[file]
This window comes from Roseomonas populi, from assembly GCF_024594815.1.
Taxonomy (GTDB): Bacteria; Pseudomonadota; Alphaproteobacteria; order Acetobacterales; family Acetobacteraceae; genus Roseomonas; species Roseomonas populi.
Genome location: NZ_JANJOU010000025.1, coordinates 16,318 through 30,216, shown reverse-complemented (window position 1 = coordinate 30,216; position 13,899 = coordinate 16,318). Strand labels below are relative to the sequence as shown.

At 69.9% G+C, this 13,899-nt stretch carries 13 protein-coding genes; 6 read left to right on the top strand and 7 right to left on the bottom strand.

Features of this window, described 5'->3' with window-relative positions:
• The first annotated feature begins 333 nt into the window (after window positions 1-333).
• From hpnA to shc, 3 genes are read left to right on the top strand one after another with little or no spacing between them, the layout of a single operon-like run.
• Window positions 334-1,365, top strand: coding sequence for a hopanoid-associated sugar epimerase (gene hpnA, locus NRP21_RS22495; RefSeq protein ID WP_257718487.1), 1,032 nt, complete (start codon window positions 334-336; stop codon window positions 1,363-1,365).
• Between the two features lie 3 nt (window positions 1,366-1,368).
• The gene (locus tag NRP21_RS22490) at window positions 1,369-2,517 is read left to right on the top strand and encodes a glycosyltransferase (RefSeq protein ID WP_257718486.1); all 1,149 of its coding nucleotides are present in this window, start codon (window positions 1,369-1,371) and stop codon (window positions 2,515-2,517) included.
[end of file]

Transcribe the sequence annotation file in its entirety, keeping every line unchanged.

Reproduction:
This window comes from Roseomonas populi, from assembly GCF_024594815.1.
Taxonomy (GTDB): Bacteria; Pseudomonadota; Alphaproteobacteria; order Acetobacterales; family Acetobacteraceae; genus Roseomonas; species Roseomonas populi.
Genome location: NZ_JANJOU010000025.1, coordinates 16,318 through 30,216, shown reverse-complemented (window position 1 = coordinate 30,216; position 13,899 = coordinate 16,318). Strand labels below are relative to the sequence as shown.

At 69.9% G+C, this 13,899-nt stretch carries 13 protein-coding genes; 6 read left to right on the top strand and 7 right to left on the bottom strand.

Features of this window, described 5'->3' with window-relative positions:
• The first annotated feature begins 333 nt into the window (after window positions 1-333).
• From hpnA to shc, 3 genes are read left to right on the top strand one after another with little or no spacing between them, the layout of a single operon-like run.
• Window positions 334-1,365, top strand: coding sequence for a hopanoid-associated sugar epimerase (gene hpnA, locus NRP21_RS22495; RefSeq protein ID WP_257718487.1), 1,032 nt, complete (start codon window positions 334-336; stop codon window positions 1,363-1,365).
• Between the two features lie 3 nt (window positions 1,366-1,368).
• The gene (locus tag NRP21_RS22490) at window positions 1,369-2,517 is read left to right on the top strand and encodes a glycosyltransferase (RefSeq protein ID WP_257718486.1); all 1,149 of its coding nucleotides are present in this window, start codon (window positions 1,369-1,371) and stop codon (window positions 2,515-2,517) included.